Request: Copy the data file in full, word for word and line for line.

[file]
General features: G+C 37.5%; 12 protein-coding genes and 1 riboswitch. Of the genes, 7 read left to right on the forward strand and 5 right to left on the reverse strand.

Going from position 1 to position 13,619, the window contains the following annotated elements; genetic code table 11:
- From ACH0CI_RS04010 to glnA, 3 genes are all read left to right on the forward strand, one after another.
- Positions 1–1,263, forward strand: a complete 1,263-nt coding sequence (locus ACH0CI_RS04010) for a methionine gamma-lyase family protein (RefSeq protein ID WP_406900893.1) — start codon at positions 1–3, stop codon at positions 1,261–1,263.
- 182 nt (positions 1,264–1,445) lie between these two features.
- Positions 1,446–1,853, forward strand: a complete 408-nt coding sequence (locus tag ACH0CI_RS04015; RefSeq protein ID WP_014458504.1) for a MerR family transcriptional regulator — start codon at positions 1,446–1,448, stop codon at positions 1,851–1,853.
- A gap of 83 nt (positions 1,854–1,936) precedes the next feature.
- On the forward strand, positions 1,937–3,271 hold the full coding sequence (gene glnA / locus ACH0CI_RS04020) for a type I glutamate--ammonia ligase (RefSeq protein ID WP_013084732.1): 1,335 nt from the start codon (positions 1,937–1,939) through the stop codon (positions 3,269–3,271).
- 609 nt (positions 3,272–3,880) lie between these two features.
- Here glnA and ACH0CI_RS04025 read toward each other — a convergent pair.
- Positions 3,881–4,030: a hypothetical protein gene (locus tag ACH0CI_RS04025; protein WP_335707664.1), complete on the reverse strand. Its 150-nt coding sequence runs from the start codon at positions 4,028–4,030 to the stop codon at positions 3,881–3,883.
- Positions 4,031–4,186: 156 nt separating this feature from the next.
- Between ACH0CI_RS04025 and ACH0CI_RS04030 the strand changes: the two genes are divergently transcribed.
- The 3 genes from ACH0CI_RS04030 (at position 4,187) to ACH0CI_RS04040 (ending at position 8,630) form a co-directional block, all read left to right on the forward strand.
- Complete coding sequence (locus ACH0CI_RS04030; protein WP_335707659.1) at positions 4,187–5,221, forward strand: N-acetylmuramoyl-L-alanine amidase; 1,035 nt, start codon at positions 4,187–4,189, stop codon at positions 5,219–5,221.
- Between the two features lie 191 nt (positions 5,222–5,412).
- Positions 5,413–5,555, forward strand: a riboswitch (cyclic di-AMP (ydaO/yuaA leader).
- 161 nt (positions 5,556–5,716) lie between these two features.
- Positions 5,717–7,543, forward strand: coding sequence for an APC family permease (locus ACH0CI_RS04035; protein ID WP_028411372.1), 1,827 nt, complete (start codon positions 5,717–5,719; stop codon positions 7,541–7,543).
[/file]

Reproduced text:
General features: G+C 37.5%; 12 protein-coding genes and 1 riboswitch. Of the genes, 7 read left to right on the forward strand and 5 right to left on the reverse strand.

Going from position 1 to position 13,619, the window contains the following annotated elements; genetic code table 11:
- From ACH0CI_RS04010 to glnA, 3 genes are all read left to right on the forward strand, one after another.
- Positions 1–1,263, forward strand: a complete 1,263-nt coding sequence (locus ACH0CI_RS04010) for a methionine gamma-lyase family protein (RefSeq protein ID WP_406900893.1) — start codon at positions 1–3, stop codon at positions 1,261–1,263.
- 182 nt (positions 1,264–1,445) lie between these two features.
- Positions 1,446–1,853, forward strand: a complete 408-nt coding sequence (locus tag ACH0CI_RS04015; RefSeq protein ID WP_014458504.1) for a MerR family transcriptional regulator — start codon at positions 1,446–1,448, stop codon at positions 1,851–1,853.
- A gap of 83 nt (positions 1,854–1,936) precedes the next feature.
- On the forward strand, positions 1,937–3,271 hold the full coding sequence (gene glnA / locus ACH0CI_RS04020) for a type I glutamate--ammonia ligase (RefSeq protein ID WP_013084732.1): 1,335 nt from the start codon (positions 1,937–1,939) through the stop codon (positions 3,269–3,271).
- 609 nt (positions 3,272–3,880) lie between these two features.
- Here glnA and ACH0CI_RS04025 read toward each other — a convergent pair.
- Positions 3,881–4,030: a hypothetical protein gene (locus tag ACH0CI_RS04025; protein WP_335707664.1), complete on the reverse strand. Its 150-nt coding sequence runs from the start codon at positions 4,028–4,030 to the stop codon at positions 3,881–3,883.
- Positions 4,031–4,186: 156 nt separating this feature from the next.
- Between ACH0CI_RS04025 and ACH0CI_RS04030 the strand changes: the two genes are divergently transcribed.
- The 3 genes from ACH0CI_RS04030 (at position 4,187) to ACH0CI_RS04040 (ending at position 8,630) form a co-directional block, all read left to right on the forward strand.
- Complete coding sequence (locus ACH0CI_RS04030; protein WP_335707659.1) at positions 4,187–5,221, forward strand: N-acetylmuramoyl-L-alanine amidase; 1,035 nt, start codon at positions 4,187–4,189, stop codon at positions 5,219–5,221.
- Between the two features lie 191 nt (positions 5,222–5,412).
- Positions 5,413–5,555, forward strand: a riboswitch (cyclic di-AMP (ydaO/yuaA leader).
- 161 nt (positions 5,556–5,716) lie between these two features.
- Positions 5,717–7,543, forward strand: coding sequence for an APC family permease (locus ACH0CI_RS04035; protein ID WP_028411372.1), 1,827 nt, complete (start codon positions 5,717–5,719; stop codon positions 7,541–7,543).